14 tips for flying with a disability and a wheelchair


A few weeks ago, I booked a flight for Dan and my upcoming Dallas trip. It will be the fifth flight we’ve taken throughout the past year and our second to the Lone Star state. We’re starting to get pretty good at this flying stuff 🙂

After all of the pre-planning, we find ourselves sitting comfortably in our airline seats, sans wheelchair.

Interestingly enough, I woke up to this Facebook message from a dear friend: “You’ve flown before, right?”

Turns out she’s planning on flying to Florida and was looking for some insights into air travel with an Amigo scooter. She had some great questions, and I hope I gave her some good answers.

Let’s face it. Air travel can be quite daunting for most people as they navigate through security checkpoints, maintain their IDs and boarding passes, determine what they can and can’t carry on the plane, arrive at their gates on time and retain some energy to still have a good time after arriving at their respective destination.

Now imagine what that’s like when you’re traveling with a disability and a motorized wheelchair that absolutely has to arrive, fully functional, at the same destination at the same time as you.

Quite the challenge, right?

Dan and I realized that after we provided our perspectives of traveling with a disability and a mobility device to help our friend, maybe more people could benefit from the tricks we’ve learned from our experiences. So, we put together a little list that helps us each time we fly.

Know the right number to call and book your flight.
There are special numbers to call for accessible seating. Often times you sit in seats that actually have as much legroom as first class 🙂

Airline loyalty is worth the investment.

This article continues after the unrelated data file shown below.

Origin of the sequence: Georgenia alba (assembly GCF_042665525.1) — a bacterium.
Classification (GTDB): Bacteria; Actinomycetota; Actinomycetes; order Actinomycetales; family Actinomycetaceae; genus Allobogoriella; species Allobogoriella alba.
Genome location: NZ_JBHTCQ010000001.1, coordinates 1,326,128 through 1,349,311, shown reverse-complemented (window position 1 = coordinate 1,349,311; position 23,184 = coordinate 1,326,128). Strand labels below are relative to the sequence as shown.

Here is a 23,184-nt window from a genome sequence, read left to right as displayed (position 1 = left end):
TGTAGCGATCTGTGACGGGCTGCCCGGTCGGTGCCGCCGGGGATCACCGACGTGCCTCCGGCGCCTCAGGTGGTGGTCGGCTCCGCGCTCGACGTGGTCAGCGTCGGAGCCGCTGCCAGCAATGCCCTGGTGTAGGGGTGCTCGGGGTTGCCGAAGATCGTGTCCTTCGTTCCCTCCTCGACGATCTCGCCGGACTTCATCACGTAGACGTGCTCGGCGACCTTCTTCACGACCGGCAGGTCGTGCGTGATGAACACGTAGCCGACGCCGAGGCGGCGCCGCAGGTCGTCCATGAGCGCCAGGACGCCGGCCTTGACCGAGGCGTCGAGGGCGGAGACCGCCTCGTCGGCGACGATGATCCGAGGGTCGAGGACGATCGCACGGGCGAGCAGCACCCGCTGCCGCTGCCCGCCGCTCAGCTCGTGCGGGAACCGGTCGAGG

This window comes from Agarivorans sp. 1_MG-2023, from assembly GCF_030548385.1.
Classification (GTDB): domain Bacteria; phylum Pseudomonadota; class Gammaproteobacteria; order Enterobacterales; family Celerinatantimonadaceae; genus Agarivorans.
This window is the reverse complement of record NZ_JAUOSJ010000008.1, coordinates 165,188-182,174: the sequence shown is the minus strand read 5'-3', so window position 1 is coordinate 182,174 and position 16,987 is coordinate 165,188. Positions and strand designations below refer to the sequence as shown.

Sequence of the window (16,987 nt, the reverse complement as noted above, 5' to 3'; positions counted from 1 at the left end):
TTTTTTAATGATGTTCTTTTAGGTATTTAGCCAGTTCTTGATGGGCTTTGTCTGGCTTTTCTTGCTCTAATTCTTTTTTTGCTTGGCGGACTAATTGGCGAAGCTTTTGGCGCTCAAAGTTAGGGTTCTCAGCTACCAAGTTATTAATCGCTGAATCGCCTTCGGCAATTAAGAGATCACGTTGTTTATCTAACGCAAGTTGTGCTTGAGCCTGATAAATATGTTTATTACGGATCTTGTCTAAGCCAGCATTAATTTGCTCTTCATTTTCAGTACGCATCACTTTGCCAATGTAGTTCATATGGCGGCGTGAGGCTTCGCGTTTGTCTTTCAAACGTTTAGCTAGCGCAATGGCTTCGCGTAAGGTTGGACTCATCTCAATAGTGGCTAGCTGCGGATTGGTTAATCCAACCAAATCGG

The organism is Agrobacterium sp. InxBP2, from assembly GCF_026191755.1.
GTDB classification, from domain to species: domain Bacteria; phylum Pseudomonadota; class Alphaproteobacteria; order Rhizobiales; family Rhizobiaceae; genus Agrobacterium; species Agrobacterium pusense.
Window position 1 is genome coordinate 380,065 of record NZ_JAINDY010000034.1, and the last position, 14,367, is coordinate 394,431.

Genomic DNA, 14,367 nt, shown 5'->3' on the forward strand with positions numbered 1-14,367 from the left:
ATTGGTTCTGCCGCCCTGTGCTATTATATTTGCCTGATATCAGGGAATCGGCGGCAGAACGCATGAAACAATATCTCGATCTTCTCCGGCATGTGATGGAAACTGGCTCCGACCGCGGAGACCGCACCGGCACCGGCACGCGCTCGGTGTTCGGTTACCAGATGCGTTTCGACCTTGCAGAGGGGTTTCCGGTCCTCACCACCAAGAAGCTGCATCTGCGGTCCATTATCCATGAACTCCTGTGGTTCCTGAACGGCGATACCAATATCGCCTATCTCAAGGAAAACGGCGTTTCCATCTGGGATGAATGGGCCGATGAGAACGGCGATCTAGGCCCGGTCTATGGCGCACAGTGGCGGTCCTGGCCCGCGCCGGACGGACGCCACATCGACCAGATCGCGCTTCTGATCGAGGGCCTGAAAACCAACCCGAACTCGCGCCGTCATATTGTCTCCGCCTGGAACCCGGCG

Don’t jump from airline to airline based on affordable prices. Find one that treats you well and stay true. We’ve had good success with Delta.

Get a direct flight if possible.
This eliminates any worries about the airlines losing your wheelchair or you rushing to make a connecting flight.

Check on accessible shuttles.
If you’re leaving a vehicle in a long-term parking lot at the airport, make sure it has wheelchair accessible vans to get you to the terminal.

Limit your fluid intake.
Stay hydrated, but, not too hydrated (most airplane restrooms aren’t handicapped accessible).

Get to the airport at least 2 1/2 hours early.
You need to get your wheelchair through security, but you also need to build in time so that you can go to the restroom a half-hour before the plane boards because the airline needs to take your wheelchair and load it on the plane.

Try to avoid checking luggage.
By the time you get off the airplane, the luggage carousel already may have finished and you will be left hoping that your bag is still there.

We actually took this picture so we have a "map" to consult each time we fly.
We actually took this picture so we have a “map” to consult each time we fly.

Pack efficiently.
Parts to your wheelchair may need to fit into your carry-on.

Don’t feel guilty.
You may feel awkward when you get to go to the front of the security line ahead of all the other passengers. But it takes a lot longer for you to get your wheelchair checked than it does for everybody else to stand and walk through the electronic screening.

Think about what you’re wearing.
Keep your apparel simple and minimize accessories so you can pass through security that much quicker.

Wear shoes that are easily removed.
Some TSA officers don’t require you to remove your shoes, others do. Be prepared.

Get used to looking like everyone else.
Without my wheelchair, I look just like every other passenger on the plane.

Do your homework.
Wherever you may be going, make sure you know what is available for accessible public transportation, wheelchair replacement and accessible hotel rooms.

Pack and bring your patience.
You will need it. And if things go wrong, it’s easier for the airlines to help you if you are a “pleasant” customer.

These are some of our top travel tips for flying with a wheelchair and a disability. What do you think? What tips do you have to help others flying the friendly skies?

17 Responses to 14 tips for flying with a disability and a wheelchair

    • Thanks for checking in, Annette! So glad you appreciated this comment 🙂 It truly is a great feeling when you’re on the plane, and nobody can tell you have a physical disability!